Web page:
Missed diagnosis

A GPST saw a six-month old infant who presented with a temperature of 38.2°C with a recent history of diarrhoea and vomiting. She found no rash and noted that the child was alert and his chest was clear and there was no evidence of respiratory distress although his throat was mildly inflamed.

Diagnosing a viral illness, the GPST advised the baby’s mother about some of the major ‘red flag’ symptoms and how to seek further help if her son’s condition deteriorated. She considered seeking the opinion of her supervisor but the practice was short-staffed that day and she didn’t want to waste his time.

The following day the child was admitted to A&E with fits and was subsequently diagnosed with pneumococcal meningitis. Fortunately, he made a full recovery but his parents accused the GPST of failing to make a proper assessment and failing their son by not arranging for him to be admitted to hospital.

The practice investigation found that the GPST had made a meticulous record of her examination, including her negative findings and the advice given. However, she carefully reflected on what had happened and explained to her supervisor her regret at not seeking input from a more experienced colleague and admitted she was not familiar enough with the relevant NICE guidelines on assessing fever in the under-5s.

The practice response to the complaint included the GPST’s honest and insightful comments, along with her apology for what had happened, and it also emphasised what had been learnt. The parents accepted the apology and explanation; they were particularly reassured that the GPST had clearly understood the lessons from the incident.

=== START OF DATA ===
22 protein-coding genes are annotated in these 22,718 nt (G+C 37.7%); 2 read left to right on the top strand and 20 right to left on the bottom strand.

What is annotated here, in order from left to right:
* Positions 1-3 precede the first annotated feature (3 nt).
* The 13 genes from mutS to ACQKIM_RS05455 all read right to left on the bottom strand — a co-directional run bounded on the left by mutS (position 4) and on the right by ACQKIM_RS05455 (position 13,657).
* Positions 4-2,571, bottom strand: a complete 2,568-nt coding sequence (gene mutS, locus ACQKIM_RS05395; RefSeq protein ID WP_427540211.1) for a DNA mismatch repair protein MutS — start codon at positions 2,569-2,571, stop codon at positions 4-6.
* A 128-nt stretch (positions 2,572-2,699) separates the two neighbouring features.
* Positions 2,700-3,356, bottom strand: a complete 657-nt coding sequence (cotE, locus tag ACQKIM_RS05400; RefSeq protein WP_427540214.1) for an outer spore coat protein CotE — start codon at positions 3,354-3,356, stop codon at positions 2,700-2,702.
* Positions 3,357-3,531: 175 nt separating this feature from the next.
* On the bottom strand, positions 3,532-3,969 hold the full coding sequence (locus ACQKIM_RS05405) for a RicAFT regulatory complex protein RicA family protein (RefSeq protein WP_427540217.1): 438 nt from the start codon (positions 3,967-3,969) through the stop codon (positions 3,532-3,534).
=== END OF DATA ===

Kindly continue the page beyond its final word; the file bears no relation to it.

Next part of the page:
MDU advice

  • You have an ethical duty to recognise and work within the limits of your competence. Seek advice if you encounter something in which you have little experience or you are unsure how to proceed.
  • Meningitis is notoriously difficult to diagnose in its early stages because the signs are similar to many other common illnesses. With any diagnosis, it helps to have a detailed record of the examination, positive and negative findings and advice. This will assist colleagues who may subsequently see the patient and will be important if the standard of your care is called into question.
Previous article Next article